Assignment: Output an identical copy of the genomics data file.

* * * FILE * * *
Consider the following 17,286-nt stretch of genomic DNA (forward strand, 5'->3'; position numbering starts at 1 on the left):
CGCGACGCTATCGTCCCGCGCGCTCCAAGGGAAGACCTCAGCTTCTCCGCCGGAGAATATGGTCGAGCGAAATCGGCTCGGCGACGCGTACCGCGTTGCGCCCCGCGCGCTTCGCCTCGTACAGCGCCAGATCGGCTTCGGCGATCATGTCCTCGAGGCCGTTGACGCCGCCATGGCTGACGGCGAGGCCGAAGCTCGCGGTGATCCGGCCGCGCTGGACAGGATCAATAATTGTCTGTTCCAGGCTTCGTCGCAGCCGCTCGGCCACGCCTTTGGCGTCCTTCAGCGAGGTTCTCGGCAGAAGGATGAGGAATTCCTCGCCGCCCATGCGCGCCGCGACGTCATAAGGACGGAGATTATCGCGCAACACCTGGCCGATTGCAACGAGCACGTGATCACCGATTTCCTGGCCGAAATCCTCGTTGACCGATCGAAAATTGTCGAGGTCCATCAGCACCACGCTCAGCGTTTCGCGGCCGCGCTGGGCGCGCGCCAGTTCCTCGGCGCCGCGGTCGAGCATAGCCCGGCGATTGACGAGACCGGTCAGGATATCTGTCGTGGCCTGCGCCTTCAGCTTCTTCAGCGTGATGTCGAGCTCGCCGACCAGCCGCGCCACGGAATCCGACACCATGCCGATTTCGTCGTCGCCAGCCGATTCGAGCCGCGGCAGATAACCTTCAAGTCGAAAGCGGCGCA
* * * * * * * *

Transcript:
Consider the following 17,286-nt stretch of genomic DNA (forward strand, 5'->3'; position numbering starts at 1 on the left):
CGCGACGCTATCGTCCCGCGCGCTCCAAGGGAAGACCTCAGCTTCTCCGCCGGAGAATATGGTCGAGCGAAATCGGCTCGGCGACGCGTACCGCGTTGCGCCCCGCGCGCTTCGCCTCGTACAGCGCCAGATCGGCTTCGGCGATCATGTCCTCGAGGCCGTTGACGCCGCCATGGCTGACGGCGAGGCCGAAGCTCGCGGTGATCCGGCCGCGCTGGACAGGATCAATAATTGTCTGTTCCAGGCTTCGTCGCAGCCGCTCGGCCACGCCTTTGGCGTCCTTCAGCGAGGTTCTCGGCAGAAGGATGAGGAATTCCTCGCCGCCCATGCGCGCCGCGACGTCATAAGGACGGAGATTATCGCGCAACACCTGGCCGATTGCAACGAGCACGTGATCACCGATTTCCTGGCCGAAATCCTCGTTGACCGATCGAAAATTGTCGAGGTCCATCAGCACCACGCTCAGCGTTTCGCGGCCGCGCTGGGCGCGCGCCAGTTCCTCGGCGCCGCGGTCGAGCATAGCCCGGCGATTGACGAGACCGGTCAGGATATCTGTCGTGGCCTGCGCCTTCAGCTTCTTCAGCGTGATGTCGAGCTCGCCGACCAGCCGCGCCACGGAATCCGACACCATGCCGATTTCGTCGTCGCCAGCCGATTCGAGCCGCGGCAGATAACCTTCAAGTCGAAAGCGGCGCA